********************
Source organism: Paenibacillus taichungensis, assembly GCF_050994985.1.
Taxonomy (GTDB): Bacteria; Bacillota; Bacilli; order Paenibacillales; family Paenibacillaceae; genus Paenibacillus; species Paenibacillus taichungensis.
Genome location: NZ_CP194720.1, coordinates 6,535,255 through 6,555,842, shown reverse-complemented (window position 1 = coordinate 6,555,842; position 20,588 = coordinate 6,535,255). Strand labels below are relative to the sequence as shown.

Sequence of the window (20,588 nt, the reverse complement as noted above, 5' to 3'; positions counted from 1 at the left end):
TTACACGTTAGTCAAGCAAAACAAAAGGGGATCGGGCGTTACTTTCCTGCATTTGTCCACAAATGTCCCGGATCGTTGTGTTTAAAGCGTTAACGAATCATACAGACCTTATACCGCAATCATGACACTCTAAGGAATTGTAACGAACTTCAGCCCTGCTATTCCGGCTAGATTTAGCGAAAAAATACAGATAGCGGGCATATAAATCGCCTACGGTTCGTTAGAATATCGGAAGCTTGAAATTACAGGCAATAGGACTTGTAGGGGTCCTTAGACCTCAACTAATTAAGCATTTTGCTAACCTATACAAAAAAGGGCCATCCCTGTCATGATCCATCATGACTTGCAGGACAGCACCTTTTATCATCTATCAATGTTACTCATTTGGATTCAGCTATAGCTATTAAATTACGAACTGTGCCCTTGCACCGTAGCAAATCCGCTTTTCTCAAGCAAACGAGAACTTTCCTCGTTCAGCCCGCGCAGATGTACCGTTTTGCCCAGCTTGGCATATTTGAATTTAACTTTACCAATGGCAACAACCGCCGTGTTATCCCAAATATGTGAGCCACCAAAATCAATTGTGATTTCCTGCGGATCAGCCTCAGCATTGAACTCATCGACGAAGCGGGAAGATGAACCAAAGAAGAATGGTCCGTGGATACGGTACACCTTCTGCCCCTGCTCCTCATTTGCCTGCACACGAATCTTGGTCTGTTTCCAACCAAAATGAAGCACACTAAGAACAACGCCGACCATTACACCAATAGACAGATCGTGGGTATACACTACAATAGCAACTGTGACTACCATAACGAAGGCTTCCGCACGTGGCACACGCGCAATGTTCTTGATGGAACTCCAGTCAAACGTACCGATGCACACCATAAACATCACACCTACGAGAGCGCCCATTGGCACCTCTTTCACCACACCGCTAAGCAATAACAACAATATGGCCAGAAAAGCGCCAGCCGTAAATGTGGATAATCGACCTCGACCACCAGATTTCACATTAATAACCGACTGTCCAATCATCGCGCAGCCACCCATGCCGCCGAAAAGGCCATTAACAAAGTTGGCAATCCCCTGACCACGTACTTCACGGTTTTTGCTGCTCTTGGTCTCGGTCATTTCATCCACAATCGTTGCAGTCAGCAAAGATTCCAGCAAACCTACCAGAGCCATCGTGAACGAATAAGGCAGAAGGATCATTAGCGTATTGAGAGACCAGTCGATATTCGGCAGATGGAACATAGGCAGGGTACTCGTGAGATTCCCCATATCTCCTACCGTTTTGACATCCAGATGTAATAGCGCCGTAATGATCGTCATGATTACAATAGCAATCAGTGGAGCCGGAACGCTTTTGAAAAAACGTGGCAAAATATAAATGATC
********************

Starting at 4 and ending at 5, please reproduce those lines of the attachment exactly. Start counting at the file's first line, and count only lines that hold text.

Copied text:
Sequence of the window (20,588 nt, the reverse complement as noted above, 5' to 3'; positions counted from 1 at the left end):
TTACACGTTAGTCAAGCAAAACAAAAGGGGATCGGGCGTTACTTTCCTGCATTTGTCCACAAATGTCCCGGATCGTTGTGTTTAAAGCGTTAACGAATCATACAGACCTTATACCGCAATCATGACACTCTAAGGAATTGTAACGAACTTCAGCCCTGCTATTCCGGCTAGATTTAGCGAAAAAATACAGATAGCGGGCATATAAATCGCCTACGGTTCGTTAGAATATCGGAAGCTTGAAATTACAGGCAATAGGACTTGTAGGGGTCCTTAGACCTCAACTAATTAAGCATTTTGCTAACCTATACAAAAAAGGGCCATCCCTGTCATGATCCATCATGACTTGCAGGACAGCACCTTTTATCATCTATCAATGTTACTCATTTGGATTCAGCTATAGCTATTAAATTACGAACTGTGCCCTTGCACCGTAGCAAATCCGCTTTTCTCAAGCAAACGAGAACTTTCCTCGTTCAGCCCGCGCAGATGTACCGTTTTGCCCAGCTTGGCATATTTGAATTTAACTTTACCAATGGCAACAACCGCCGTGTTATCCCAAATATGTGAGCCACCAAAATCAATTGTGATTTCCTGCGGATCAGCCTCAGCATTGAACTCATCGACGAAGCGGGAAGATGAACCAAAGAAGAATGGTCCGTGGATACGGTACACCTTCTGCCCCTGCTCCTCATTTGCCTGCACACGAATCTTGGTCTGTTTCCAACCAAAATGAAGCACACTAAGAACAACGCCGACCATTACACCAATAGACAGATCGTGGGTATACACTACAATAGCAACTGTGACTACCATAACGAAGGCTTCCGCACGTGGCACACGCGCAATGTTCTTGATGGAACTCCAGTCAAACGTACCGATGCACACCATAAACATCACACCTACGAGAGCGCCCATTGGCACCTCTTTCACCACACCGCTAAGCAATAACAACAATATGGCCAGAAAAGCGCCAGCCGTAAATGTGGATAATCGACCTCGACCACCAGATTTCACATTAATAACCGACTGTCCAATCATCGCGCAGCCACCCATGCCGCCGAAAAGGCCATTAACAAAGTTGGCAATCCCCTGACCACGTACTTCACGGTTTTTGCTGCTCTTGGTCTCGGTCATTTCATCCACAATCGTTGCAGTCAGCAAAGATTCCAGCAAACCTACCAGAGCCATCGTGAACGAATAAGGCAGAAGGATCATTAGCGTATTGAGAGACCAGTCGATATTCGGCAGATGGAACATAGGCAGGGTACTCGTGAGATTCCCCATATCTCCTACCGTTTTGACATCCAGATGTAATAGCGCCGTAATGATCGTCATGATTACAATAGCAATCAGTGGAGCCGGAACGCTTTTGAAAAAACGTGGCAAAATATAAATGATC